Roundup: Gender Budget Breakdown

The great gender-based budget has landed, and aside from the gender aspects, consensus seems to be that it’s not terribly ambitious – but that’s not suprising for a budget that is a year out from an election year. And it does help Bill Morneau list off a few more promises fulfilled amidst modest spending, which has been tempered by the economic uncertainty on the horizon. Debt-to-GDP and the deficit continue to fall, but there are concerns that the revenue projections may be a bit too rosy.

In more specifics, here is a look at how it delivered on the gender front, including pay equity and paternity leave, and even more money for the RCMP to properly investigate sexual assault claims that were deemed “unfounded.” There is more money for Indigenous communities, and more for science and innovation. As expected, there is a commitment to study universal pharmacare to be headed by former Ontario health minister Eric Hoskins, but there were no dollars attached to the project. (The NDP, not surprisingly, are not convinced by the exercise). There’s more money for cyber-security and CSE, but nothing about new fighters or warships (but then again, DND has a procurement capacity bottleneck right now, so perhaps it’s for the best that they’re not piling on new promises). It also contains some $16 million over the next two years to find a new payroll system to replace the Phoenix gong show. The rules for how private corporations will be taxed have been made clearer. There is the expected $50 million over five years for local journalism (to be distributed by one or more independent, non-governmental organizations). And hey, there is also $73 million for the new Ottawa Public Library/Library and Archives Canada joint facility.

Canadian Press has reaction statements of various leaders and stakeholder groups. Maclean’s has compiled some lists as well: fifteen ways it affects your wallet, the eight biggest winners, five ways in which the budget helps families, and six ways it could help shrink the gender pay gap. The Financial Post looks at all the small items that may have escaped your notice.

Meanwhile, Chantal Hébert looks at how the budget positions the Liberals ahead of the 2019 election. Susan Delacourt notes how much of the budget reflects the tough year that Morneau endured. Andrew Coyne delivers a scathing rebuke of the budget and its social justice aspirations in lieu of economic ones.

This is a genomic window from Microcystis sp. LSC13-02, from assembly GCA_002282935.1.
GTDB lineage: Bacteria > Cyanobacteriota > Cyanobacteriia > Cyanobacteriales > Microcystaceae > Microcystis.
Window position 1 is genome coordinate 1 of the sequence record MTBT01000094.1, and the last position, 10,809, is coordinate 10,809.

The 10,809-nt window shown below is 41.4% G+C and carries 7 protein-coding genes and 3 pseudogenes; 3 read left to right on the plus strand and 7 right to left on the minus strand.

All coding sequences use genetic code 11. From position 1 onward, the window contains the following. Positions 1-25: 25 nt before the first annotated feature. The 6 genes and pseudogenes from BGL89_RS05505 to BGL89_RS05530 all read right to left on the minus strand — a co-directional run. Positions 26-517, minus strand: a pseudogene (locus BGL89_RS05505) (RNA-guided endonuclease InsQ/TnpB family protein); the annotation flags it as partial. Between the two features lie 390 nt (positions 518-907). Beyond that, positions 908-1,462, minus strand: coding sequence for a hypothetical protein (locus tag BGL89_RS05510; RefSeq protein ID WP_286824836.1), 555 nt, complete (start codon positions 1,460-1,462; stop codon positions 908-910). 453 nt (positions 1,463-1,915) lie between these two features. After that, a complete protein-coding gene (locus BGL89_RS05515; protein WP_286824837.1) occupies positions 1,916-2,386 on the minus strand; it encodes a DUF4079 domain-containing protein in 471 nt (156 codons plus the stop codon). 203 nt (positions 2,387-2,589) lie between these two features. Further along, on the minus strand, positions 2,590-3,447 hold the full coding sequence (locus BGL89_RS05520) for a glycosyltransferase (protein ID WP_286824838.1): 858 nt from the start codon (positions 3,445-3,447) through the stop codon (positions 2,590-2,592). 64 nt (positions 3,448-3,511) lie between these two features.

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Good reads:

  • Justin Trudeau says that he stands by the senior bureaucrat (likely the National Security Advisor) and the theory on Jaspal Atwal that he put forward.
  • Liberal MP Randeep Sarai has resigned as Pacific Caucus chair over this role in inviting Atwal to the reception in India.
  • Atwal, incidentally, continues to spin tales about just how influential he is.
  • One of Omar Khadr’s lawyers was nominated as a Federal Court judge, and of course there are Conservatives freaking out about it.
  • Maclean’s got the details of Patrick Brown’s last day as leader, primarily from the staffer perspective.
  • Colby Cosh looks at New Zealand’s tentative steps toward “Canadianizing” their Bill of Rights.
  • My column looks at the growing divide between caucus and leaders in various parties, exemplified by the Bloc and the Ontario PC party.

Odds and ends:

Here’s a look at the flurry of Order Paper questions submitted in the wake of the PM’s India trip.

Former Edmonton mayor and former PC cabinet minister Stephen Mandel is now the leader of the Alberta Party (without a seat, natch).

One thought on “Roundup: Gender Budget Breakdown

  1. “Justin Trudeau says that he stands by the senior bureaucrat (likely the National Security Advisor) and the theory on Jaspal Atwal that he put forward.”

    “Liberal MP Randeep Sarai has resigned as Pacific Caucus chair over this role in inviting Atwal to the reception in India.”

    It seems to me that if one buys into the theory that Atwal’s presence was arranged by factions within the Indian government, and one also takes Randeep Sarai at his word that he invited Atwal, then one has to conclude that Sarai was in contact with and an accomplice of these factions.

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